Bentham's utility principle of the greatest happiness of the greatest number: with reference to current abortion law
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Abortions in Zambia unlike in jurisdictions like the United States and Britain are not completely liberalised (i.e. available on whatever grounds). In Zambia abortions can either be legal or illegal depending upon the circumstances. The Termination of Pregnancy Act chapter 304 of the Laws of Zambia which is the principal Act regulating abortion has been in place since 1972 (i.e. 38 years to be precise). This Act permits the procurement of abortion under some provided conditions and anything outside these conditions is criminalised. Thus women who are barred from procuring a legal abortion usually resort to not only illegal but also unsafe methods. On the other hand, Jeremy Bentham, the father of utilitarian school of thought, argued that "the law of today must be shaped by the legislator of today in accordance with the needs of today, and that the sole criterion of those needs must be the greatest happiness of the greatest number of men" In other words, he insisted that the old laws must be judged on the basis of their utility. If any existing law did not contribute to the happiness of the individual it should be discarded. This work will endeavour to determine whether the current law on abortion satisfies Bentham's utility principle of the greatest happiness of the greatest number. The paper is divided into five chapters. Chapter one his dealt with the introduction and it gives background information on the research subject. Chapter two discusses Bentham's utility principle of the greatest happiness of the greatest number. Chapter three gives a comparative view of the legal aspect of abortion. Chapter four analyses the law on abortion in relation to Bentham's utility principle and in doing so looks at public views on abortion. Such views on abortion are derived from the field work, namely interviews with key informants which included judicial and medical personnel and findings in other research works. Finally chapter five gives conclusion and recommendations based on the findings. It was concluded that the law on abortion does not satisfy Bentham's utility principle of the greatest happiness of the greatest number. And for those living under restrictive abortion laws, unsafe and harmful procedures remain the only option.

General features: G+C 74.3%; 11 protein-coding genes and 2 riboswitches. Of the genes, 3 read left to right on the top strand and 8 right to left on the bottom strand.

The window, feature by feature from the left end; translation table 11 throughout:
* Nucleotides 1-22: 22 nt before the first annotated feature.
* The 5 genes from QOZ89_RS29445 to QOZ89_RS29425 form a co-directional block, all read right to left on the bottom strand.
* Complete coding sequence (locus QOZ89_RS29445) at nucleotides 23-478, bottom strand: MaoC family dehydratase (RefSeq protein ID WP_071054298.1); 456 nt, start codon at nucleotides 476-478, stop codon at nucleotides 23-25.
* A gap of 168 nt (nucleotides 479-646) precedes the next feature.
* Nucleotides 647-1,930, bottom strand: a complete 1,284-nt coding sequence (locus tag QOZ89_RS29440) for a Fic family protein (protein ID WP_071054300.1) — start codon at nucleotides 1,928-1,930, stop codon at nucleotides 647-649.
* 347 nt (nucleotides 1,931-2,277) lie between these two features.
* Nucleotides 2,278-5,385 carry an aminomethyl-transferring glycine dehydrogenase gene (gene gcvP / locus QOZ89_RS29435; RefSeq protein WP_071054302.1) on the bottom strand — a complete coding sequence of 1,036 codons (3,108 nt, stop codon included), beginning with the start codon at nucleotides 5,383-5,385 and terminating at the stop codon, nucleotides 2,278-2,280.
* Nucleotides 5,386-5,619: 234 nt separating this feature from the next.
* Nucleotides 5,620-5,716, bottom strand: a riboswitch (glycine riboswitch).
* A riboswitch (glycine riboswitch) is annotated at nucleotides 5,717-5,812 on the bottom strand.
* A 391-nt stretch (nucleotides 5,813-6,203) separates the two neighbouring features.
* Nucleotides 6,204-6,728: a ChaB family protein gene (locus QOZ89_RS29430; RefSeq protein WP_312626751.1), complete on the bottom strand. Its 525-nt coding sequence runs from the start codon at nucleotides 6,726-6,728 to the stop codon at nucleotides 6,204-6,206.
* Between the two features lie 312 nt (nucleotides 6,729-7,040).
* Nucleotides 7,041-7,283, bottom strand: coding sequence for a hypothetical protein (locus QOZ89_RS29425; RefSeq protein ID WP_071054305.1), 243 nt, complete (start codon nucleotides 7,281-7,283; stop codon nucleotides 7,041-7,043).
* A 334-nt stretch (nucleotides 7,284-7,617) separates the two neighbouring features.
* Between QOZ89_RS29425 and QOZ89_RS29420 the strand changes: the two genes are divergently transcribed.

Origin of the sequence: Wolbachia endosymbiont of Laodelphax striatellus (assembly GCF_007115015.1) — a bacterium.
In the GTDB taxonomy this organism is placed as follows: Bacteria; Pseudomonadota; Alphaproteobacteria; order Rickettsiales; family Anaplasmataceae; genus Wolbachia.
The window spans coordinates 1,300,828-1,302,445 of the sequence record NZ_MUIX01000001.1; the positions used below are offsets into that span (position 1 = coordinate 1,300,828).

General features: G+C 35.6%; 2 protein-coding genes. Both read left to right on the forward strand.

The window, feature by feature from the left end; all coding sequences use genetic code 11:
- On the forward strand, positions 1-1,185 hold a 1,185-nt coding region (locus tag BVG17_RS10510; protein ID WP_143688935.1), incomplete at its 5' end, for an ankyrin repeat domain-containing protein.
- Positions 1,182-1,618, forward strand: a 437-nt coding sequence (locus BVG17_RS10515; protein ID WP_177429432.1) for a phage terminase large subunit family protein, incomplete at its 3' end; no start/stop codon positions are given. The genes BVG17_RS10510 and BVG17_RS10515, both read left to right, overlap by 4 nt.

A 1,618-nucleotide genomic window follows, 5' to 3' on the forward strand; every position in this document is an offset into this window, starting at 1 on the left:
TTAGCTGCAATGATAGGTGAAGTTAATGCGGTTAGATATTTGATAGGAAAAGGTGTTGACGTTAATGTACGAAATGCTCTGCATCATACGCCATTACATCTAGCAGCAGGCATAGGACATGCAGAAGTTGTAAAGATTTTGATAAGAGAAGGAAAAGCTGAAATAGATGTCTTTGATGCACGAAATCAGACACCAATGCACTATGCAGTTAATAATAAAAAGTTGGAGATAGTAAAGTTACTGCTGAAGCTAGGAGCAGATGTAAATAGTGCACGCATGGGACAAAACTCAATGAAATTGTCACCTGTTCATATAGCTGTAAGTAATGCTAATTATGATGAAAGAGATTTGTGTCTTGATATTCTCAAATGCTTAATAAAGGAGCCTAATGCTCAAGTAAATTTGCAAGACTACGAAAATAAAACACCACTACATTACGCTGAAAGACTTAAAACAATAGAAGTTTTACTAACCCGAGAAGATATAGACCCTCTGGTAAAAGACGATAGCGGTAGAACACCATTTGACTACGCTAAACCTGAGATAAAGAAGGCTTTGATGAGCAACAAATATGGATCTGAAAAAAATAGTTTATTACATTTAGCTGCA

- Law